26 January 2022

Morning mist

A couple of weeks ago, it was practically dark at the hour – 4.30pm – I began writing this. Now at that time the pale blue sky has barely a hint of late afternoon in it. This gives me hope. 

This winter is being particularly irksome – because I’ve finally admitted to myself how very much I hate being cold; because we’re all tired, to a greater or lesser extent, of this pandemic life; because… who knows why. But I’m getting a bit desperate to be somewhere else, doing something else, under a different sun.

Enough moaning. Actually, the sun has been shining most generously and on Monday the thermometer (the one in the car, I should say, not the official one) rose to 15°. I could open a not-so-positive parenthesis here to say that 15° is a hair-raising temperature for mid-January but I’m going to restrain myself.

In town, even the sunniest days entice only smallish crowds of people out: I perceive much self-discipline due to fear –  not so much of the disease itself but of the huge inconvenience of being quarantined, unable to work, unable to indulge in that very small amount of mobility that the general situation allows anyone with even the slightest sense of responsibility. 

The corollary of this is, of course, that topics for musing on get ever fewer: I simply don’t have the input I’m used to… or at least not the kind I feel I can/should write about. With few punters on the streets my favourite occupation – observing my fellow humans – is sadly curtailed.

Occasionally though, world events blow through. Like the vast and terrifying undersea volcanic explosion in Tonga on 15 January which sent visible shock waves through my Umbrian garden. If truth be told I hadn’t even thought about it until I saw in the press that a pressure surge had been registered all around the globe, its progress mapped by weather stations in back yards the world over. Cue some immediate scrolling back through my records.

The wave was perfectly visible. It passed through here late that evening, pushing the reading on my PWS sharply up, sharply down then through a series of weird wiggles. Buffetted by an event 17.5K km away, I felt very connected to the rest of the planet.

A surprise visit from a work colleague of long long ago (we worked out that we’d probably last seen each other in 1998) also ushered in a vision that I’d almost forgotten in our increasingly circumscribed world. Rome, Zurich, Paris, Naples, New Orleans, New York, Venice… he seemed to have been everywhere in his journalistic jet-setting life. Not that I ever really lived that kind of professional life but it used to seem normal to meet people who did: it now feels like a different planet.

At times I begin to wonder, too, whether even what goes on at the town end of our bumpy lane is slipping beyond our ken. For CdP gossip nowadays, I have to scour the local press… something I really don’t have time or patience for. Every now and then some scandal pops up on Twitter, like the shopkeeper with historical artefacts dotted round her emporium. I mean, in normal times, I wouldn’t need to resort to on-line tattle for nuggets like this: it would be the checkout-line, market-stall talk of the town, the culprit’s name on every lip. Now, though, I don’t even know who that culprit was. Where have my news hound instincts gone? What’s happened to the town’s insatiable appetite for pettegolezze?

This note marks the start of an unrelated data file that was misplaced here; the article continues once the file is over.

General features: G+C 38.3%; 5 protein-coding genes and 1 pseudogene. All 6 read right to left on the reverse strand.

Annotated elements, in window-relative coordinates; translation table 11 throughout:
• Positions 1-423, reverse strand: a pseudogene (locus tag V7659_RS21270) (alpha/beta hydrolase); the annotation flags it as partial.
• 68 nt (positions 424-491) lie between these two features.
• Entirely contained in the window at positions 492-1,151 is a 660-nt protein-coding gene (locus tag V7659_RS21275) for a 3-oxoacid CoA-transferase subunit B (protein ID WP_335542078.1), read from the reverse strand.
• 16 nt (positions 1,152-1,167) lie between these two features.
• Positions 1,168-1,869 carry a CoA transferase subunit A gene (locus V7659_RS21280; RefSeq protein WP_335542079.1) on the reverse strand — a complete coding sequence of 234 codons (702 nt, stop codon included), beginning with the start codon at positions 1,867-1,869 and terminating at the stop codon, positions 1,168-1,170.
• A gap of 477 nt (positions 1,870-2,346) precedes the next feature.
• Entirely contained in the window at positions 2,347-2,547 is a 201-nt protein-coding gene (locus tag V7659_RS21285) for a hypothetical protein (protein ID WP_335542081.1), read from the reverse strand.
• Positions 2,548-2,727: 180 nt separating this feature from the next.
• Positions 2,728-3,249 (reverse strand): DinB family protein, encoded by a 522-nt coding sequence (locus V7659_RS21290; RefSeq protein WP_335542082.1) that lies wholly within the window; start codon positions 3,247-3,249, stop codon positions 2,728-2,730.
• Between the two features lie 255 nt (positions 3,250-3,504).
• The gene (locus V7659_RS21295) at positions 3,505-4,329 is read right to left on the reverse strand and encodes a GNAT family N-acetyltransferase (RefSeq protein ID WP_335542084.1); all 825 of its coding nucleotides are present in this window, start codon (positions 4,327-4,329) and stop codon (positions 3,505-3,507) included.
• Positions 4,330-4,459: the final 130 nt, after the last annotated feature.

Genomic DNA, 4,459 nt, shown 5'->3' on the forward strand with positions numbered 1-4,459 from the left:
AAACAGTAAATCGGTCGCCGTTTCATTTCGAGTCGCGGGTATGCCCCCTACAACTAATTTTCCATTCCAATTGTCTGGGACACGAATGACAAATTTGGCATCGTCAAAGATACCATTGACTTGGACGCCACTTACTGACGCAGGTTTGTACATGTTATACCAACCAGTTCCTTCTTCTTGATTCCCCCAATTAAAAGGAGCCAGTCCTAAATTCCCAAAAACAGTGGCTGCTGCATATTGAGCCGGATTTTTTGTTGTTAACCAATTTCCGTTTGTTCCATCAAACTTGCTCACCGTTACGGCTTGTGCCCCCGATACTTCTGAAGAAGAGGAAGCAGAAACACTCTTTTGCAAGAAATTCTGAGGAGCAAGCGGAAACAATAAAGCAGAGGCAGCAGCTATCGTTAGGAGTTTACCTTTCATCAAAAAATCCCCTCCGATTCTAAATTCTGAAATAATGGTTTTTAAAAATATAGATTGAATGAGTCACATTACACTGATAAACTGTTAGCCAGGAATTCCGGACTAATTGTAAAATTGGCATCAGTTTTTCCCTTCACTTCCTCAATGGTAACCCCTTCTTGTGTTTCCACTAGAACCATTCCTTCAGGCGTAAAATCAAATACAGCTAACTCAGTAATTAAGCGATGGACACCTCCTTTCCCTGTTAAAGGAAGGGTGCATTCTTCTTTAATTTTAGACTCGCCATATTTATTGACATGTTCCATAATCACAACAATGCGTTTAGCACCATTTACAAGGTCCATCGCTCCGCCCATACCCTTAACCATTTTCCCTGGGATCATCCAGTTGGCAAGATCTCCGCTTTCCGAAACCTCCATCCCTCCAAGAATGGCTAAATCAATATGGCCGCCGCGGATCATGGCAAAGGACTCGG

All of which leaves me with my garden and my woods, and of course my robin with whom my love affair continues. Last Sunday he bobbed in and out of the rosemary bushes on one side of the drive as I weeded and mulched and pruned in the bed on the other. He was there all afternoon, flitting ahead to perch on the almond tree when I pushed wheelbarrow loads of stuff over to the burning pile. It all felt very Secret Garden.

As I have so so many fallen oak leaves, I’ve been resolving the overflowing leaf-compost bin problem by putting them directly on to beds. I always do this in some areas of the garden: my agapanthus, for example, get their oak leaf overcoats every year and always make it through even the coldest cold quite cheerily. (I recommended this once to a neighbour with a long avenue lined with spectacular agapanthus. I don’t know whether it was pique at my un-solicited advice or whether he was telling the truth when he said “sounds messy to me… and I don’t like mess” but he didn’t do it. I admit to a slight sense of smugness the following spring when he told me he’d lost the lot.)

But having read extensively to dismiss any lingering doubts about ‘oak leaf toxity’ and all the various dreadful things that oak leaves are going to do to your vegetation, I’m using them everywhere. My savoy cabbages look lovely poking through their oaky duvet, the speary leaves of garlic too.

I use them and I use them but there are still great swathes of the things lying all over the lawn, which will be doing no good at all. Then again, the word ‘lawn’ might bring a guffaw from anyone who knows my garden… and I have a plan in the back of my mind to turn my patchy grass into something more sward-y next spring. Yes, yes I know that my motto is “if it’s green and you can mow it, it’s a lawn” but my mowable weed collection is now corrugated and lumpy and just too sad. Something – even some minimum intervention close around the house – needs to be done. 

One thought on “26 January 2022

  1. Pingback: 25 April 2022 | La Verzura

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